On this day in 1932, painter Jeff Donaldson was born in Pine Bluff, Arkansas, a black college town.
From a young age, Donaldson expressed his interest in art, encouraging him to begin drawing cartoons and comic books. He later enrolled enrolling in the University of Arkansas at Pine Bluff, where he established the school’s very first arts major.
After graduating from the Institute of Design of the Illinois Institute of Technology in Chicago with a master’s degree in Fine Arts, Donaldson earned his Ph.D. in African and African American Art History from Northwestern University.
Donaldson played a large role in forming the Organization of Black American Culture (OBAC) in Chicago. In 1967, he organized a workshop within the community to paint a mural, the Wall of Respect. The mural sparked a series of other outdoor murals painted in cities across the United States throughout the 1970’s.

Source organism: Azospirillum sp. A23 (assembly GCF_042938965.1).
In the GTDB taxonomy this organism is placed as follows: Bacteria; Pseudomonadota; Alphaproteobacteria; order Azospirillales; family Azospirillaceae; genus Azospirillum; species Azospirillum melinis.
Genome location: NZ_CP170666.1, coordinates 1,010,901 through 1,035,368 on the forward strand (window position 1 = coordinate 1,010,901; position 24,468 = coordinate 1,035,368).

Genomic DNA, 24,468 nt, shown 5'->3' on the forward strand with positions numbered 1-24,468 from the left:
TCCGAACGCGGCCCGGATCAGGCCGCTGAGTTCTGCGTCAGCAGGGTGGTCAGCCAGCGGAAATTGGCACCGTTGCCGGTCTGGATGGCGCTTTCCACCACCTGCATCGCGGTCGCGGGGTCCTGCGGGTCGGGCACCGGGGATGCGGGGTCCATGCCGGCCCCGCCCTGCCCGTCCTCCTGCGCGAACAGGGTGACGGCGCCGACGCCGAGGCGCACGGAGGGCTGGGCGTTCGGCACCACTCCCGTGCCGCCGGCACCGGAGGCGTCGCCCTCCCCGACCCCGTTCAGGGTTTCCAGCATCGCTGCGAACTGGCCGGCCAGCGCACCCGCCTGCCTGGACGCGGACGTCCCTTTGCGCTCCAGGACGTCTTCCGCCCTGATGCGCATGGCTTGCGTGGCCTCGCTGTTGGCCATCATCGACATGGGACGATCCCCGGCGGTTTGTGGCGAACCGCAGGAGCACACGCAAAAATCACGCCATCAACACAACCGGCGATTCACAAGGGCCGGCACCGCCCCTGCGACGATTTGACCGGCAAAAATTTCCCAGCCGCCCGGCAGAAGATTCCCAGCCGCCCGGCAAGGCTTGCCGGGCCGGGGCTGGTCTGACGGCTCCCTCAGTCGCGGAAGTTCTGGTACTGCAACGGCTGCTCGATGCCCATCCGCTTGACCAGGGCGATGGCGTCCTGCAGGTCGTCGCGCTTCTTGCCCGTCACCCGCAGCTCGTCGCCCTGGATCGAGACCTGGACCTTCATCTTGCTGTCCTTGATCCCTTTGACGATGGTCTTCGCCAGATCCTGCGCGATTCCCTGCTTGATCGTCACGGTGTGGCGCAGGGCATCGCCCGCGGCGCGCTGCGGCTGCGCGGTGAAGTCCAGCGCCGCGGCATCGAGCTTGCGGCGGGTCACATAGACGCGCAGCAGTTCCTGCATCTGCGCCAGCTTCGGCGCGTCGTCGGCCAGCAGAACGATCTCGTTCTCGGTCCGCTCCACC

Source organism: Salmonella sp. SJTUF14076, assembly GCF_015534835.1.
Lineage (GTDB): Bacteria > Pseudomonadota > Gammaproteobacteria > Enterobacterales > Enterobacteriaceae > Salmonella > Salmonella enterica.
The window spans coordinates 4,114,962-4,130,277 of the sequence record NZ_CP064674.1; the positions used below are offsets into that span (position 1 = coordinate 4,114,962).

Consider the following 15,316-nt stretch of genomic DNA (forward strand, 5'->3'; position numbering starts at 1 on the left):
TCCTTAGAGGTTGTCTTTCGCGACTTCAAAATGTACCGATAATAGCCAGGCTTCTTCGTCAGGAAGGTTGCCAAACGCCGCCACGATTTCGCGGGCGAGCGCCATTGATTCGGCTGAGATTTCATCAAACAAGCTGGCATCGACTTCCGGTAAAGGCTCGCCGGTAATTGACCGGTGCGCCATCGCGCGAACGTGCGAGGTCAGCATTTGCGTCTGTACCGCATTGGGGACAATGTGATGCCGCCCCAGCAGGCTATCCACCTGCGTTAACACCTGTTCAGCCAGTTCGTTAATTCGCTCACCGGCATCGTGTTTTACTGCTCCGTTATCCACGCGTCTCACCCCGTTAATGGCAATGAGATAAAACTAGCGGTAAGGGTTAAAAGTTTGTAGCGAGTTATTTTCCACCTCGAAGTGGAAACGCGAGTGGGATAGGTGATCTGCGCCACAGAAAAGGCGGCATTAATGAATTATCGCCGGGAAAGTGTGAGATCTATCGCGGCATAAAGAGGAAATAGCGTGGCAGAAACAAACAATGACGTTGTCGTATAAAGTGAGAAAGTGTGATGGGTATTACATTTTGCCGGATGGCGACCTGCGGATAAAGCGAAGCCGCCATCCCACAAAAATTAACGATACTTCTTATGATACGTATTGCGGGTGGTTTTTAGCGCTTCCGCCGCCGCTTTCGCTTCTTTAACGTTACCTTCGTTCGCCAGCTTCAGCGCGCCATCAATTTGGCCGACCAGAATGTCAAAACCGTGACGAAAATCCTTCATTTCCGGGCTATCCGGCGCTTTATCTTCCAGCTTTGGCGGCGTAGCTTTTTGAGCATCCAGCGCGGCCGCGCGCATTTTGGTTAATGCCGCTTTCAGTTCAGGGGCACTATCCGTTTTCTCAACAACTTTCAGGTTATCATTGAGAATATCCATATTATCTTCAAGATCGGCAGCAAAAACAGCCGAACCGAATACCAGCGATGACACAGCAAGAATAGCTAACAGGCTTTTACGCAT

With the help of other black artists such as Wadsorth Jarrell and Barbara Jones-Hogu, Donaldson founded AfriCobra (an acronym for African Commune of Bad Relevant Artists) in Chicago in 1968. The organization encouraged artists to take pride in their black self-identity and to become involved in the community.
Throughout the course of his career, Donaldson had participated in nearly 200 solo and group exhibitions in museums and galleries throughout the United States, the Caribbean, South America, Africa, and Europe.
He has served as the Dean of the College of Fine Arts at Howard University as well as the Vice President of the Board of Directors of The Barnes Foundation. Donaldson has written several critical essays throughout the years and served a prominent member on the Board of Directors of the National Center for Afro-American Artists.
Donaldson died at the age of 71 on February 29, 2004.